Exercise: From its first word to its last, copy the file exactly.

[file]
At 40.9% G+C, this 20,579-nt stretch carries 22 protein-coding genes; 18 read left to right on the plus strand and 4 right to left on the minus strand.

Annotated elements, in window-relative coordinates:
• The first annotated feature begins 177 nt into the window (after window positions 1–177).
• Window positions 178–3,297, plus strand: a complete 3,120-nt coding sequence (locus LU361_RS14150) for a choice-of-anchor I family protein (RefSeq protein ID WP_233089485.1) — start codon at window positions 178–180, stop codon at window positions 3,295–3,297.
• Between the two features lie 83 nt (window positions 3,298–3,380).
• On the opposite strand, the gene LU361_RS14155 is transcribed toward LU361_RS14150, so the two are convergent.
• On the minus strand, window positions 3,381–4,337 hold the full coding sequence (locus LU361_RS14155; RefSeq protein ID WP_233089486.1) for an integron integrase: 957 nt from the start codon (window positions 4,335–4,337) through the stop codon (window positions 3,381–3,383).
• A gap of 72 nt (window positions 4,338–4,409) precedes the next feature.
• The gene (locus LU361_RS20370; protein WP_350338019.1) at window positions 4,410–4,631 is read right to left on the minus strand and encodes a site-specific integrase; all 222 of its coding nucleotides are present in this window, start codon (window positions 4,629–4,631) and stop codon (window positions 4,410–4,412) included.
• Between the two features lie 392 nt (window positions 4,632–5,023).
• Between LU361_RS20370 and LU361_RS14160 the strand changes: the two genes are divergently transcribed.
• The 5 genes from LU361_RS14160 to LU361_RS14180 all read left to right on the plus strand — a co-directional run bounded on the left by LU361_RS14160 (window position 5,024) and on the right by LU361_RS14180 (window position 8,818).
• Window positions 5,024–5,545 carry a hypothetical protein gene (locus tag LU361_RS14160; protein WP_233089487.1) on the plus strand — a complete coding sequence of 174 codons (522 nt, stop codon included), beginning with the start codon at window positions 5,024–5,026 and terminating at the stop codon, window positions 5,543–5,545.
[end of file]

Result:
At 40.9% G+C, this 20,579-nt stretch carries 22 protein-coding genes; 18 read left to right on the plus strand and 4 right to left on the minus strand.

Annotated elements, in window-relative coordinates:
• The first annotated feature begins 177 nt into the window (after window positions 1–177).
• Window positions 178–3,297, plus strand: a complete 3,120-nt coding sequence (locus LU361_RS14150) for a choice-of-anchor I family protein (RefSeq protein ID WP_233089485.1) — start codon at window positions 178–180, stop codon at window positions 3,295–3,297.
• Between the two features lie 83 nt (window positions 3,298–3,380).
• On the opposite strand, the gene LU361_RS14155 is transcribed toward LU361_RS14150, so the two are convergent.
• On the minus strand, window positions 3,381–4,337 hold the full coding sequence (locus LU361_RS14155; RefSeq protein ID WP_233089486.1) for an integron integrase: 957 nt from the start codon (window positions 4,335–4,337) through the stop codon (window positions 3,381–3,383).
• A gap of 72 nt (window positions 4,338–4,409) precedes the next feature.
• The gene (locus LU361_RS20370; protein WP_350338019.1) at window positions 4,410–4,631 is read right to left on the minus strand and encodes a site-specific integrase; all 222 of its coding nucleotides are present in this window, start codon (window positions 4,629–4,631) and stop codon (window positions 4,410–4,412) included.
• Between the two features lie 392 nt (window positions 4,632–5,023).
• Between LU361_RS20370 and LU361_RS14160 the strand changes: the two genes are divergently transcribed.
• The 5 genes from LU361_RS14160 to LU361_RS14180 all read left to right on the plus strand — a co-directional run bounded on the left by LU361_RS14160 (window position 5,024) and on the right by LU361_RS14180 (window position 8,818).
• Window positions 5,024–5,545 carry a hypothetical protein gene (locus tag LU361_RS14160; protein WP_233089487.1) on the plus strand — a complete coding sequence of 174 codons (522 nt, stop codon included), beginning with the start codon at window positions 5,024–5,026 and terminating at the stop codon, window positions 5,543–5,545.